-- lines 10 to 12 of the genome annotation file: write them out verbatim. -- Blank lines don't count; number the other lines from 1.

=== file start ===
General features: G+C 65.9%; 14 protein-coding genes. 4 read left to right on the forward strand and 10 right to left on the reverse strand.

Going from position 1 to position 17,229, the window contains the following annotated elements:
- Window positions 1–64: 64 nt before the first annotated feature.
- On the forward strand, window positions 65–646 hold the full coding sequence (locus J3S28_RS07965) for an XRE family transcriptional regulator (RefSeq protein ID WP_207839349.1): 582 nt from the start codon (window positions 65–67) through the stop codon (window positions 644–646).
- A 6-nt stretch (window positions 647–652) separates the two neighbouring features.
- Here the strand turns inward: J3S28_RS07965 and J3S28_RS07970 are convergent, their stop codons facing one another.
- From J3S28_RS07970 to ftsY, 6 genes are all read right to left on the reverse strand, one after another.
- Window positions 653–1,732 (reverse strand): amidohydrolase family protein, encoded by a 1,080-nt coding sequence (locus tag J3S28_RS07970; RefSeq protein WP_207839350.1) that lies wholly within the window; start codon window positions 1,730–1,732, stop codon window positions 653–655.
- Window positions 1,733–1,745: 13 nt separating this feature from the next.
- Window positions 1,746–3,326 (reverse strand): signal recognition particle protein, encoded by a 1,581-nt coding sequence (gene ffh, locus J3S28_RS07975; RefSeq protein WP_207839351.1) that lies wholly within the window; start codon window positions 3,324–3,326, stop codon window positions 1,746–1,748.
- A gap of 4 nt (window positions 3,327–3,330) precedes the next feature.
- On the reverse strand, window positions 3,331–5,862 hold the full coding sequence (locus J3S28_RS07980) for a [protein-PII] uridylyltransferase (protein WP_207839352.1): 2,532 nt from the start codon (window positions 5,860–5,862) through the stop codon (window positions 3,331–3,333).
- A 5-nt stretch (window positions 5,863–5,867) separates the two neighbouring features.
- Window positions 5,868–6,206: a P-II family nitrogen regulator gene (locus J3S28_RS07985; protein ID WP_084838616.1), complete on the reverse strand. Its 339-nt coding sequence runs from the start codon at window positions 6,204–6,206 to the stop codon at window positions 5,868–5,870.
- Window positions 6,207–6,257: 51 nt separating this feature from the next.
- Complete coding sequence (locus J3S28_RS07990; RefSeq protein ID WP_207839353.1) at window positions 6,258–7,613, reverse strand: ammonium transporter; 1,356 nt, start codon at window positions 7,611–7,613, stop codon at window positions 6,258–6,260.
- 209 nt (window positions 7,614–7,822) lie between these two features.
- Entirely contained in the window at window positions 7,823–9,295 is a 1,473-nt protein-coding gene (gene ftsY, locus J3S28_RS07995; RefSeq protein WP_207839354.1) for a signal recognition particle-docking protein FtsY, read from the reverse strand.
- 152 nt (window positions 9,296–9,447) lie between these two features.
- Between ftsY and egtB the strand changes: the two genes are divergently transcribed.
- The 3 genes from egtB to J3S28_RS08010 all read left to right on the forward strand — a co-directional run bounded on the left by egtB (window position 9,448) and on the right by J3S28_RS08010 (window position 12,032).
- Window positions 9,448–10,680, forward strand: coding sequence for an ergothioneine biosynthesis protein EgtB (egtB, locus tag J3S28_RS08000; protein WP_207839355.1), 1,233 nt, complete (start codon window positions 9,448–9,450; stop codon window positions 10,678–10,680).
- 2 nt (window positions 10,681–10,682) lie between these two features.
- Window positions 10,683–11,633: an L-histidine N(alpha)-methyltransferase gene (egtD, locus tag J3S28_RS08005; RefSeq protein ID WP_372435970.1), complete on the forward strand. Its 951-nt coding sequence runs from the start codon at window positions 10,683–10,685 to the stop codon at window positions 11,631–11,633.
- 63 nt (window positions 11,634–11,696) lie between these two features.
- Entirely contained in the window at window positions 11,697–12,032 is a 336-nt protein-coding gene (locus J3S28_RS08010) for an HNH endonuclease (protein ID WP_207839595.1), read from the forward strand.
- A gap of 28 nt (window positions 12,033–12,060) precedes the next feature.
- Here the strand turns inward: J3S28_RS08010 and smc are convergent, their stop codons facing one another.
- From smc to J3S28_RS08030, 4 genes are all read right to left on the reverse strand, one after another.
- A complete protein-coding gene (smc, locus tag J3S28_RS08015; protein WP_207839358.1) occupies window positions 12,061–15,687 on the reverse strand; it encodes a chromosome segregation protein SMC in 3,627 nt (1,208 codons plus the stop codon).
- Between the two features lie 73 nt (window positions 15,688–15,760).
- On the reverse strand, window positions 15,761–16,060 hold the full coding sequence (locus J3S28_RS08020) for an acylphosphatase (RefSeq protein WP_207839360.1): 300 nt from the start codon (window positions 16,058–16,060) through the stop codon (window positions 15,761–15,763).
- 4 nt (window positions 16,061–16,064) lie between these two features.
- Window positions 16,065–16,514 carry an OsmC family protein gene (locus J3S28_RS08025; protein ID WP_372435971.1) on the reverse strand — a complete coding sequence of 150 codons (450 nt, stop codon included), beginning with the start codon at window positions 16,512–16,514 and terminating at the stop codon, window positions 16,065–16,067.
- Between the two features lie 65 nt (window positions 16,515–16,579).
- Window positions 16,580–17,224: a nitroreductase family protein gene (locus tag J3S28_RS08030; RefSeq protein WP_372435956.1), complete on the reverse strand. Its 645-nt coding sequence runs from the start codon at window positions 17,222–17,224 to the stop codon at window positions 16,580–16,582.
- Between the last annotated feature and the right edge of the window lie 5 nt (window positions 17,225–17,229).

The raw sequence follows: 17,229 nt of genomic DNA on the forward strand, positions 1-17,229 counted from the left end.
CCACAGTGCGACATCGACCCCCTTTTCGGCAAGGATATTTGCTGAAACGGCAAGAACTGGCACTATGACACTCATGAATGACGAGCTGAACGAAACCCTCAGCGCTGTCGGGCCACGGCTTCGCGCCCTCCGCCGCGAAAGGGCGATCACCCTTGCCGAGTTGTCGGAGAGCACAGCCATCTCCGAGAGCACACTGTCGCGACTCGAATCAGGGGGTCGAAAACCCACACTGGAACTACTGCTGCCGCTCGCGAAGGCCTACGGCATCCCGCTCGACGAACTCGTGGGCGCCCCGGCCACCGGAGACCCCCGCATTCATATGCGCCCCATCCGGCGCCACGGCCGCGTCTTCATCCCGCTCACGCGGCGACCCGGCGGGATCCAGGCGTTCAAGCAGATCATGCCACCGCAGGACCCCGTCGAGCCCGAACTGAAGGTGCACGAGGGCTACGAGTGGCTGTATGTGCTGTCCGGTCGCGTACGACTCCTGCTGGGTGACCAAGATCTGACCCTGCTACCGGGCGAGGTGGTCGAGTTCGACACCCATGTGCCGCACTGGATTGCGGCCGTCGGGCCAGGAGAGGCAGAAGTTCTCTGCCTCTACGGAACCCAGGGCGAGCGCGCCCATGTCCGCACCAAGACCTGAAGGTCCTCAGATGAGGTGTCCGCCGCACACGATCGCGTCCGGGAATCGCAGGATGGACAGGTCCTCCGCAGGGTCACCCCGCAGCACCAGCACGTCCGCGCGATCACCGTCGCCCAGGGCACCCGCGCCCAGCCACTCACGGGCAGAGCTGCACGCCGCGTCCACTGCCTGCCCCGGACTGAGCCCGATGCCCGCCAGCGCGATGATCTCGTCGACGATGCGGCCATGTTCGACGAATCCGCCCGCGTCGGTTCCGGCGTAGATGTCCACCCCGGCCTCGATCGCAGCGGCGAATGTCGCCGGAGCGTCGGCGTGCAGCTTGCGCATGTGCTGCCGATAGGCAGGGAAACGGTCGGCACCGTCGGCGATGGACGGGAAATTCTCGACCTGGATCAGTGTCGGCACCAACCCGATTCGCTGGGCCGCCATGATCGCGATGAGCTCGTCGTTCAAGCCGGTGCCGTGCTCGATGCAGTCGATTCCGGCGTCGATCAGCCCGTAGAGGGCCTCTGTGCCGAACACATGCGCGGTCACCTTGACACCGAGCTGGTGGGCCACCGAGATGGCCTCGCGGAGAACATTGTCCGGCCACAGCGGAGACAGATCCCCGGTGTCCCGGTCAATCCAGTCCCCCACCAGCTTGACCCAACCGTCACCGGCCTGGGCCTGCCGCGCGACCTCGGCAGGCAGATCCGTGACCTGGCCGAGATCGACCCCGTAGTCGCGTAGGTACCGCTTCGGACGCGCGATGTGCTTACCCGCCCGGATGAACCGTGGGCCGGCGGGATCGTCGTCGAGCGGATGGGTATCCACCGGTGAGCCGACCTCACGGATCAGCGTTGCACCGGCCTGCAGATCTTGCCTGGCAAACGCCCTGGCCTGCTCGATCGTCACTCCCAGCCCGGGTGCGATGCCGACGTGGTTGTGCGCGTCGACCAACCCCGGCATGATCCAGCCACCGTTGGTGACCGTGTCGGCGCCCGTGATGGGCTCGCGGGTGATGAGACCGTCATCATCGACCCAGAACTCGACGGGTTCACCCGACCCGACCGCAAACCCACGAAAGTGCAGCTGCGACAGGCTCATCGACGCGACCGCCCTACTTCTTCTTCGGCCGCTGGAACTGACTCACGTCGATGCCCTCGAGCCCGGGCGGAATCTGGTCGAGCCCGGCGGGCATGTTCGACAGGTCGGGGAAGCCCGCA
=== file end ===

- Window positions 1,746–3,326 (reverse strand): signal recognition particle protein, encoded by a 1,581-nt coding sequence (gene ffh, locus J3S28_RS07975; RefSeq protein WP_207839351.1) that lies wholly within the window; start codon window positions 3,324–3,326, stop codon window positions 1,746–1,748.
- A gap of 4 nt (window positions 3,327–3,330) precedes the next feature.
- On the reverse strand, window positions 3,331–5,862 hold the full coding sequence (locus J3S28_RS07980) for a [protein-PII] uridylyltransferase (protein WP_207839352.1): 2,532 nt from the start codon (window positions 5,860–5,862) through the stop codon (window positions 3,331–3,333).